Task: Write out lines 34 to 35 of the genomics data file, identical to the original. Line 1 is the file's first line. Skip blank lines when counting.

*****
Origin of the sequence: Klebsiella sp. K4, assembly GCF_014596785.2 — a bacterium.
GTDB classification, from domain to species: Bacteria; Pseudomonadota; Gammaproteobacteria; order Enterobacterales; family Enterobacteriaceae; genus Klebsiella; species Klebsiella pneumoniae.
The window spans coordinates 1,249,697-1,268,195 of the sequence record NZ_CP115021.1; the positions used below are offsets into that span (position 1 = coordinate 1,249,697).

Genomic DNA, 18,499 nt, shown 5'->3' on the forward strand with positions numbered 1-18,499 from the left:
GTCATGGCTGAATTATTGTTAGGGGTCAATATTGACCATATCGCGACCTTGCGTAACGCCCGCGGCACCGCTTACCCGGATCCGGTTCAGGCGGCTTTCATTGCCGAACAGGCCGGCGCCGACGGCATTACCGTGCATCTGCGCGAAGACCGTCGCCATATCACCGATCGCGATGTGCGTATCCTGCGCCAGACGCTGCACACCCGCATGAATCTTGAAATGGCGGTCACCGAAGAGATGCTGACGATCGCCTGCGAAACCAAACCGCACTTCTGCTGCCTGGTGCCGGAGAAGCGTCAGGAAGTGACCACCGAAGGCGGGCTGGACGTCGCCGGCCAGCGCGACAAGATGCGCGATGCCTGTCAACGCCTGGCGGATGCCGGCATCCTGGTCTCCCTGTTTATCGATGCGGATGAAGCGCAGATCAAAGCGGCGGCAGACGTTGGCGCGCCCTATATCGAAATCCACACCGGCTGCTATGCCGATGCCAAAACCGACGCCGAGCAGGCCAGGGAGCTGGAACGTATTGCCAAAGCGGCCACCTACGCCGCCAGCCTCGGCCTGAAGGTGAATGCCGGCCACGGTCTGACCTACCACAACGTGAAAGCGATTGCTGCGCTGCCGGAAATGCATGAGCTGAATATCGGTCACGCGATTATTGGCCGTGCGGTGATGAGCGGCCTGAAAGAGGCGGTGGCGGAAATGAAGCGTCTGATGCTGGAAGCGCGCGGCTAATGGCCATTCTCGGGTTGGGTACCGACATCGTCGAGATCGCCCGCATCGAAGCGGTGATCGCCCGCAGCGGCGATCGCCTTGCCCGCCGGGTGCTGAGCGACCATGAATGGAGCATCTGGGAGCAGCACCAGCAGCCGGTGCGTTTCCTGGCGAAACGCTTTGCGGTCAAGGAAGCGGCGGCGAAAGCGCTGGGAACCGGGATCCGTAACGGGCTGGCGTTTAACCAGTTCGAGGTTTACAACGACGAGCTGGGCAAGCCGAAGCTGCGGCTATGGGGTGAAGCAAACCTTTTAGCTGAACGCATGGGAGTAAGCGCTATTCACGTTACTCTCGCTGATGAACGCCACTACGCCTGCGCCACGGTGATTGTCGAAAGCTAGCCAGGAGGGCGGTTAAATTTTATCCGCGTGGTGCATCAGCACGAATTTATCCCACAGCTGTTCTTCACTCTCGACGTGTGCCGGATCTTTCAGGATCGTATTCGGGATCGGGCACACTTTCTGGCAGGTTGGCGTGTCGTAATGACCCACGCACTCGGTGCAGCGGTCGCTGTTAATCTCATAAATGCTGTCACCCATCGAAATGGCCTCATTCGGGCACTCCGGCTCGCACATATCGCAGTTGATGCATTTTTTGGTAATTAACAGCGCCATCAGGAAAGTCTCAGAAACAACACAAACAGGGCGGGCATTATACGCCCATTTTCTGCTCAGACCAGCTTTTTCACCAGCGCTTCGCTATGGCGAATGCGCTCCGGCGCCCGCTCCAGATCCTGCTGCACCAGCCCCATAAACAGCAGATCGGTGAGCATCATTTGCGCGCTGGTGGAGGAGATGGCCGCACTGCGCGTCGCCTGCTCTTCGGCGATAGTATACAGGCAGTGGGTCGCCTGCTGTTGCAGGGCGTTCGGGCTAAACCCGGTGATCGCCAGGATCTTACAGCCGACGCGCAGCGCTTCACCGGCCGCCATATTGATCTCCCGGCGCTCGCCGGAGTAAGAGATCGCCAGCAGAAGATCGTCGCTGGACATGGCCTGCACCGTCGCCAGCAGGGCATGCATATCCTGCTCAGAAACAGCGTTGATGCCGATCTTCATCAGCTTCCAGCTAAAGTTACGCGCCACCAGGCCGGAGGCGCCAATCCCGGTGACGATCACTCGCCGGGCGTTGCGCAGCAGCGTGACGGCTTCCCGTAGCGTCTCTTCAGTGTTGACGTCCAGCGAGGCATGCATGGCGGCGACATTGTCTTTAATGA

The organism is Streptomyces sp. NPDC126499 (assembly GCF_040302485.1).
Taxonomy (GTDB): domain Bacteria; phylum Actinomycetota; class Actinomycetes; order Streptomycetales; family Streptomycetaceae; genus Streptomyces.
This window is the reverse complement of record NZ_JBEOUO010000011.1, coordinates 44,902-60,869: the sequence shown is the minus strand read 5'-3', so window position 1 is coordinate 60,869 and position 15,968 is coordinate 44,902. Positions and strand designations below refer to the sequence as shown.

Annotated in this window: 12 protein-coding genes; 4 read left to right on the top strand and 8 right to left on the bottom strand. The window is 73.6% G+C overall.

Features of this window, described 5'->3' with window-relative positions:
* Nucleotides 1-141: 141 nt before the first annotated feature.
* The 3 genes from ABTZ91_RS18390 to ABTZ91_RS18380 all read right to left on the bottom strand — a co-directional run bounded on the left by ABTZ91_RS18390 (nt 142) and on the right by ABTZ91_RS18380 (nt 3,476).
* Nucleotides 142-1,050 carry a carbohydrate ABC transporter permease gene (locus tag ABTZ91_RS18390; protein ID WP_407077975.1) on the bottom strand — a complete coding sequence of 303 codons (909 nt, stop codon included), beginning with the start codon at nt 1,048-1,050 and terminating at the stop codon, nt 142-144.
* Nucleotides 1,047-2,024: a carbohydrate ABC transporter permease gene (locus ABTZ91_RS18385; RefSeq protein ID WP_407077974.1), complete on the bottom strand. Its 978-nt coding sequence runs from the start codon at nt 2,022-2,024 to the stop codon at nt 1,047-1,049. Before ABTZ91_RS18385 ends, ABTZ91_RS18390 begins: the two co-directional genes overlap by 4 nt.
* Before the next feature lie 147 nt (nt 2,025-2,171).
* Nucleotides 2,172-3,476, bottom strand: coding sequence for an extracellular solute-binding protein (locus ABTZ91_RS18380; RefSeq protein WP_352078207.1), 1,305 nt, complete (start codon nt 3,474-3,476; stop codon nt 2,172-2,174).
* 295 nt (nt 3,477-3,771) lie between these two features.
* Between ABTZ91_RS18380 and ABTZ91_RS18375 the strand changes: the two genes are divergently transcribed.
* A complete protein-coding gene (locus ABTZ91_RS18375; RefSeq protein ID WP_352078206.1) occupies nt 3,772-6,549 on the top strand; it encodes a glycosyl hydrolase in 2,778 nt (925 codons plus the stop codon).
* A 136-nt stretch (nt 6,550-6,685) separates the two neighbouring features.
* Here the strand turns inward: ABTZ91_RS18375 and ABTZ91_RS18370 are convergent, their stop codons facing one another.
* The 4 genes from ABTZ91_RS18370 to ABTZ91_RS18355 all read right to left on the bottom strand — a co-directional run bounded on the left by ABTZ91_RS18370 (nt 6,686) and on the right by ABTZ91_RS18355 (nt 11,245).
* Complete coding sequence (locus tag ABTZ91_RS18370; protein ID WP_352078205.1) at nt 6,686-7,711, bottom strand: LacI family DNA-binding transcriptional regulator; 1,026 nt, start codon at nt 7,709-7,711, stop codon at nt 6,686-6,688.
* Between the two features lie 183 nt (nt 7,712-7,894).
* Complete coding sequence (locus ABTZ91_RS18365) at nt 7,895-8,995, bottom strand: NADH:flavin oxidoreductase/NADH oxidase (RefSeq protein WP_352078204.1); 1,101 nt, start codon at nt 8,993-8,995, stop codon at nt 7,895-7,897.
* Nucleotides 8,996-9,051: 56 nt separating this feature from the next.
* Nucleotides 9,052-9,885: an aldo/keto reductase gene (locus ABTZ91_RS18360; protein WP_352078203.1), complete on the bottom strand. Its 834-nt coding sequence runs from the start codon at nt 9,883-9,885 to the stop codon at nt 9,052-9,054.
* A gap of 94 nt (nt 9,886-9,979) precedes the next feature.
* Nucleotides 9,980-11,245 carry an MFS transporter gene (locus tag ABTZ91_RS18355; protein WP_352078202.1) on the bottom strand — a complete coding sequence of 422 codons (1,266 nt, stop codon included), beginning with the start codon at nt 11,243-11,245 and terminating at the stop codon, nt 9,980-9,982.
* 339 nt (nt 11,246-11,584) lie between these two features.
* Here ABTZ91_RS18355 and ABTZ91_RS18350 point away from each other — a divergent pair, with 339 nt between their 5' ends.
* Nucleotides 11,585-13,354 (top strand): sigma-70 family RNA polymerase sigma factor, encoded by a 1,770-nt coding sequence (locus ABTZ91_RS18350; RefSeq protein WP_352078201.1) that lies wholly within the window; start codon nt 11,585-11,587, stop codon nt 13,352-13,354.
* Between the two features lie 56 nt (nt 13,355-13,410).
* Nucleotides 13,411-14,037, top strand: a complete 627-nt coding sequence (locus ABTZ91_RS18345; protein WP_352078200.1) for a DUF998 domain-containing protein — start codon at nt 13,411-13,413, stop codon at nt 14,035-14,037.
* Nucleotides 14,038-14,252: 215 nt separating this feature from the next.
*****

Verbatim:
* Nucleotides 13,411-14,037, top strand: a complete 627-nt coding sequence (locus ABTZ91_RS18345; protein WP_352078200.1) for a DUF998 domain-containing protein — start codon at nt 13,411-13,413, stop codon at nt 14,035-14,037.
* Nucleotides 14,038-14,252: 215 nt separating this feature from the next.